Commodities & Metals

The Richest Diamond Mines in the World

The global diamond mining industry may be one of the world’s best-kept secrets. Next to anything else having to do with diamonds, that is. The four largest diamond miners in the world are De Beers Group, Alrosa, Rio Tinto (NYSE: RIO) and BHP Billiton (NYSE: BHP). De Beers is privately held, having delisted from the Johannesburg stock exchange in 2001. Alrosa is owned by the Russian government.

Read The Ten Richest Diamond Mines In The World

Until about two decades ago, De Beers effectively controlled 70% to 80% of the rough diamonds market. Because of that control, the company could fix the price of diamonds. Not only that, but those prices were nonnegotiable and could differ from one customer to another. The whole business was shrouded in secrecy that still persists today. Alrosa, for example, reveals little about individual mines, choosing instead to refer to project groups.

To compile the list of the top diamond mines, 24/7 Wall St. reviewed public documents issued by the mining companies, professional journals and websites, as well as information provided by the Rapaport Diamond Report. We’ve indicated estimates where appropriate and dates when data for 2010 were not available.

In 2010, diamond miners produced more than 133 million carats of the precious stone, which were sold for a total of about $12 billion, according to a report from the Kimberley Process Certification Scheme. The top five producing countries — Russia, Botswana, Democratic Republic of Congo, South Africa, Canada — account for more than 75% of total production by weight. This state of affairs is not unlike the oil business, where about 100 massive fields supply about half the world’s oil.

As for scarcity, diamonds are far rarer than gold. Only about 175,000 tons of gold have been mined in all of human history. The estimate for total rough diamond production is around 500 tons, of which just 20% to 30% are gem-quality stones.

The value of scarcity is indicated in the difference between the price of gold, currently around $1,800/ounce, and as much as $1,800/carat for a diamond from Lethoso’s Letseng mine. There are 5 carats in a gram and about 30 grams in an ounce, for a diamond price of $270,000/ounce. Even at the 2010 average price of $90/carat, an ounce of diamonds costs nearly three times as much as an ounce of gold.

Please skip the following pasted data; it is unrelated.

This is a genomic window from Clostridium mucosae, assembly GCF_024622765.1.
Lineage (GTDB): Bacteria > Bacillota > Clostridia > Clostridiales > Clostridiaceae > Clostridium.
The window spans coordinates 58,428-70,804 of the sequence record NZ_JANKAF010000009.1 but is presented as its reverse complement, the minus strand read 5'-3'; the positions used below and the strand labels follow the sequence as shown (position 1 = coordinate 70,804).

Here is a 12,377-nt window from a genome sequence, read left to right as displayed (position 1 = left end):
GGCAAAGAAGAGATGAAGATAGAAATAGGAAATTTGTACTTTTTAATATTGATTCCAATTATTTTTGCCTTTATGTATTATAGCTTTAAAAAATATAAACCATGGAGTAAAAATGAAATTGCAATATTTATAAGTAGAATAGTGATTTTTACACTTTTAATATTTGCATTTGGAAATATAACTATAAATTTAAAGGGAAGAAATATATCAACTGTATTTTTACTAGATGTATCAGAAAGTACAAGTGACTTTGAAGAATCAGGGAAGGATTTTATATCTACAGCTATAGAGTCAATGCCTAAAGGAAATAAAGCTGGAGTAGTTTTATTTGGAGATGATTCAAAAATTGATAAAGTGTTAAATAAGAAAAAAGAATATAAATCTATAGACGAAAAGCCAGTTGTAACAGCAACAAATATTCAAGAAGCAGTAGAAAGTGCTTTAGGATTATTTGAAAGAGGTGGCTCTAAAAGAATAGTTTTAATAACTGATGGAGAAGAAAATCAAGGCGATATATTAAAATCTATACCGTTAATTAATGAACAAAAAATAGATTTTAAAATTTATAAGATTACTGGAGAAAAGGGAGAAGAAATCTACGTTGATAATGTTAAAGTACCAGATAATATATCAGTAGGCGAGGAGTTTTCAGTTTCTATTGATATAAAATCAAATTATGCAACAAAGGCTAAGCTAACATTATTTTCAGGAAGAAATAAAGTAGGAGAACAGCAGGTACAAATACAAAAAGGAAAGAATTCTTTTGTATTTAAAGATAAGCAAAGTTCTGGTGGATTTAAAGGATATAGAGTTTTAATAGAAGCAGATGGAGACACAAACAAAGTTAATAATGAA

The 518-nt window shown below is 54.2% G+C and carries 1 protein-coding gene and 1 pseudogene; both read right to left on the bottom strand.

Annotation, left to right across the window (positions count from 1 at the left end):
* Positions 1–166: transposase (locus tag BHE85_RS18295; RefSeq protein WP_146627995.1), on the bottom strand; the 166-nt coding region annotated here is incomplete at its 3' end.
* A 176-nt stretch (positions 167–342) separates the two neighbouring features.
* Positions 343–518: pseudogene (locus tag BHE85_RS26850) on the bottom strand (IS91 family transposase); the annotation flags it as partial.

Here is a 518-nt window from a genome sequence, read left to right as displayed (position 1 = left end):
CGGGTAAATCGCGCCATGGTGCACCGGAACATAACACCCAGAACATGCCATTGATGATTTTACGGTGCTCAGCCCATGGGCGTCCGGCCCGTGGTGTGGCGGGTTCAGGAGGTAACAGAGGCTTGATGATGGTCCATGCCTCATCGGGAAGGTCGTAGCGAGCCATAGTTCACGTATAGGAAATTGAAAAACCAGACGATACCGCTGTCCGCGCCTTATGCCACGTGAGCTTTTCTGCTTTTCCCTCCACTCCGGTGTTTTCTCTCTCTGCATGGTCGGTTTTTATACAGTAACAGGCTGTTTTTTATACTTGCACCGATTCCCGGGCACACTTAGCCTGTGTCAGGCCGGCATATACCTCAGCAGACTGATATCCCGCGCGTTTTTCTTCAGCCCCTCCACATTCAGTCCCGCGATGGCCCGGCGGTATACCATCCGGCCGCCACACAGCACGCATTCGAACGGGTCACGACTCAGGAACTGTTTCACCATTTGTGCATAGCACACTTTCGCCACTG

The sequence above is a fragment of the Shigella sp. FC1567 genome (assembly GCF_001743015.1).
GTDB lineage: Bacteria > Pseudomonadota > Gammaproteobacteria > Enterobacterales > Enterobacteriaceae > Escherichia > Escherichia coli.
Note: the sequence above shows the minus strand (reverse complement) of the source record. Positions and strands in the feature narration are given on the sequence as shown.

In the 1990s, the diamond trade suffered from a connection to civil unrest in west and central Africa. Stones came to be called “blood diamonds” in the press and, finally, “conflict diamonds” by the trade. In 2003, the industry adopted the Kimberley Process Certification Scheme under which diamonds were certified and labeled as originating legally from conflict-free mines. Sales of conflict diamonds have fallen below 1% of the worldwide total, although Zimbabwean diamonds’ acceptance is being questioned.

Following is our list of the top ten diamond mines in the world in 2010. The ranking is based on number of carats produced.

10. Kimberley
> Carats: 100,000 (2010)
> Location: South Africa

South Africa’s Kimberley mine first went into production in 1871. The original mine closed in 1914 and the underground mine closed in 1995. De Beers, the original owner, sold underground mining rights to Petra in 2007, and Petra produced about 100,000 carats from the mine in 2010. De Beers is re-treating the dumps on the surface and recovered 823,000 carats in 2010 from nearly 5.5 million tons of rock.

9. Letlhakane
> Carats: 1.2 million (2010)
> Location: Botswana

The Letlhakane mine is a Debswana property, a 50-50 joint venture between De Beers and the government of Botswana. It went into production in 1975. The open-pit mine processed 3.3 million metric tons of rock in 2010 and produced 1.2 million carats. This is the deepest of the Debswana-owned mines and is located near the Orapa mine.

8. Finsch
> Carats: 1.3 million (2010)
> Location: South Africa

The Finsch open-pit mine in South Africa was once owned by De Beers, but is now owned by independent and privately held Petra Diamonds. The mine began operations in 1978, is South Africa’s second-largest by production and is estimated to have produced 1.3 million carats in 2010. Petra estimates 26.6 million carats remain to be produced.

7. Ekati